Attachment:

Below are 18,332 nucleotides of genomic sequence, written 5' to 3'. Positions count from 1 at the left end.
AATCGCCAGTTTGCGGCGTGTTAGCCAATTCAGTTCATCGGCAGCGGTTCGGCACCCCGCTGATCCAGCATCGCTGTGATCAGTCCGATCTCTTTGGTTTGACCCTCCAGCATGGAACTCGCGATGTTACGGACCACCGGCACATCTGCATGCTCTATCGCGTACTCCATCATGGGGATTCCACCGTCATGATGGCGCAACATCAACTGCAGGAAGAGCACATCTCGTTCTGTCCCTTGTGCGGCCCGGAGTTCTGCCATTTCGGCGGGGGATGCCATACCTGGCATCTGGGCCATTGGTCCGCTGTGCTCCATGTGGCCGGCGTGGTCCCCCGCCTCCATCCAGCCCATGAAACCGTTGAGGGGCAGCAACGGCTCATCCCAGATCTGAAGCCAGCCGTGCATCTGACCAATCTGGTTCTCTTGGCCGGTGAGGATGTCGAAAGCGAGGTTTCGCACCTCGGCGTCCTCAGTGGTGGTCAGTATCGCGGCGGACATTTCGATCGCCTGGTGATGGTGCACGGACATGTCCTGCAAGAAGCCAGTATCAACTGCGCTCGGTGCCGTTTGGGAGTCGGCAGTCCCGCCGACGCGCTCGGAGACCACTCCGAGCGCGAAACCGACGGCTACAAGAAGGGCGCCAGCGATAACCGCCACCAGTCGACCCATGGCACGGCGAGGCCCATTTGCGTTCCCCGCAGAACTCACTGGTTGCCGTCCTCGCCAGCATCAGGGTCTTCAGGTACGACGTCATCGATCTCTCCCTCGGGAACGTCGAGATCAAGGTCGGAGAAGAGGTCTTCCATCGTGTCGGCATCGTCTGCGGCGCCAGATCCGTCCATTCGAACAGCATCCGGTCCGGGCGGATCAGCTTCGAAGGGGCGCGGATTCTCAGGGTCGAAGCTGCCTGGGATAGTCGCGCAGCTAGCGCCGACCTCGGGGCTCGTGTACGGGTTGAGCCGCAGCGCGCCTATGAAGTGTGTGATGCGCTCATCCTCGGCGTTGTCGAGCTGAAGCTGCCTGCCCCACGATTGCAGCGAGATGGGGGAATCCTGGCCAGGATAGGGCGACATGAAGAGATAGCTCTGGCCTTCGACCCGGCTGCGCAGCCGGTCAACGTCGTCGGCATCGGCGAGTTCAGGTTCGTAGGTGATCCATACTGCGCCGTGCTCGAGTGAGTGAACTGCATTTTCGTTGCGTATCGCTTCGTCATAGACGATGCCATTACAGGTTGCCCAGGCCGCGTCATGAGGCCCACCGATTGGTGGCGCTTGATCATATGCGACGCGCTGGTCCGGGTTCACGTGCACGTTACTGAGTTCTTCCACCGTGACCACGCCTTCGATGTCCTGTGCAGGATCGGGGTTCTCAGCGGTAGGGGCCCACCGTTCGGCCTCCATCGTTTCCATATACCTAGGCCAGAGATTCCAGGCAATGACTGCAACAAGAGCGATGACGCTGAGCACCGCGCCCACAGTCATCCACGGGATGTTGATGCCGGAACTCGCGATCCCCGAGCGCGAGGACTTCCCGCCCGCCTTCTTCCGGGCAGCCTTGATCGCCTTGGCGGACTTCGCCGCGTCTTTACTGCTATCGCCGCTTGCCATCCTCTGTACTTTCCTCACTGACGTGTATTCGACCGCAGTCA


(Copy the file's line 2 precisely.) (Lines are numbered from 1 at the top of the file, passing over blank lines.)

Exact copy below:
AATCGCCAGTTTGCGGCGTGTTAGCCAATTCAGTTCATCGGCAGCGGTTCGGCACCCCGCTGATCCAGCATCGCTGTGATCAGTCCGATCTCTTTGGTTTGACCCTCCAGCATGGAACTCGCGATGTTACGGACCACCGGCACATCTGCATGCTCTATCGCGTACTCCATCATGGGGATTCCACCGTCATGATGGCGCAACATCAACTGCAGGAAGAGCACATCTCGTTCTGTCCCTTGTGCGGCCCGGAGTTCTGCCATTTCGGCGGGGGATGCCATACCTGGCATCTGGGCCATTGGTCCGCTGTGCTCCATGTGGCCGGCGTGGTCCCCCGCCTCCATCCAGCCCATGAAACCGTTGAGGGGCAGCAACGGCTCATCCCAGATCTGAAGCCAGCCGTGCATCTGACCAATCTGGTTCTCTTGGCCGGTGAGGATGTCGAAAGCGAGGTTTCGCACCTCGGCGTCCTCAGTGGTGGTCAGTATCGCGGCGGACATTTCGATCGCCTGGTGATGGTGCACGGACATGTCCTGCAAGAAGCCAGTATCAACTGCGCTCGGTGCCGTTTGGGAGTCGGCAGTCCCGCCGACGCGCTCGGAGACCACTCCGAGCGCGAAACCGACGGCTACAAGAAGGGCGCCAGCGATAACCGCCACCAGTCGACCCATGGCACGGCGAGGCCCATTTGCGTTCCCCGCAGAACTCACTGGTTGCCGTCCTCGCCAGCATCAGGGTCTTCAGGTACGACGTCATCGATCTCTCCCTCGGGAACGTCGAGATCAAGGTCGGAGAAGAGGTCTTCCATCGTGTCGGCATCGTCTGCGGCGCCAGATCCGTCCATTCGAACAGCATCCGGTCCGGGCGGATCAGCTTCGAAGGGGCGCGGATTCTCAGGGTCGAAGCTGCCTGGGATAGTCGCGCAGCTAGCGCCGACCTCGGGGCTCGTGTACGGGTTGAGCCGCAGCGCGCCTATGAAGTGTGTGATGCGCTCATCCTCGGCGTTGTCGAGCTGAAGCTGCCTGCCCCACGATTGCAGCGAGATGGGGGAATCCTGGCCAGGATAGGGCGACATGAAGAGATAGCTCTGGCCTTCGACCCGGCTGCGCAGCCGGTCAACGTCGTCGGCATCGGCGAGTTCAGGTTCGTAGGTGATCCATACTGCGCCGTGCTCGAGTGAGTGAACTGCATTTTCGTTGCGTATCGCTTCGTCATAGACGATGCCATTACAGGTTGCCCAGGCCGCGTCATGAGGCCCACCGATTGGTGGCGCTTGATCATATGCGACGCGCTGGTCCGGGTTCACGTGCACGTTACTGAGTTCTTCCACCGTGACCACGCCTTCGATGTCCTGTGCAGGATCGGGGTTCTCAGCGGTAGGGGCCCACCGTTCGGCCTCCATCGTTTCCATATACCTAGGCCAGAGATTCCAGGCAATGACTGCAACAAGAGCGATGACGCTGAGCACCGCGCCCACAGTCATCCACGGGATGTTGATGCCGGAACTCGCGATCCCCGAGCGCGAGGACTTCCCGCCCGCCTTCTTCCGGGCAGCCTTGATCGCCTTGGCGGACTTCGCCGCGTCTTTACTGCTATCGCCGCTTGCCATCCTCTGTACTTTCCTCACTGACGTGTATTCGACCGCAGTCA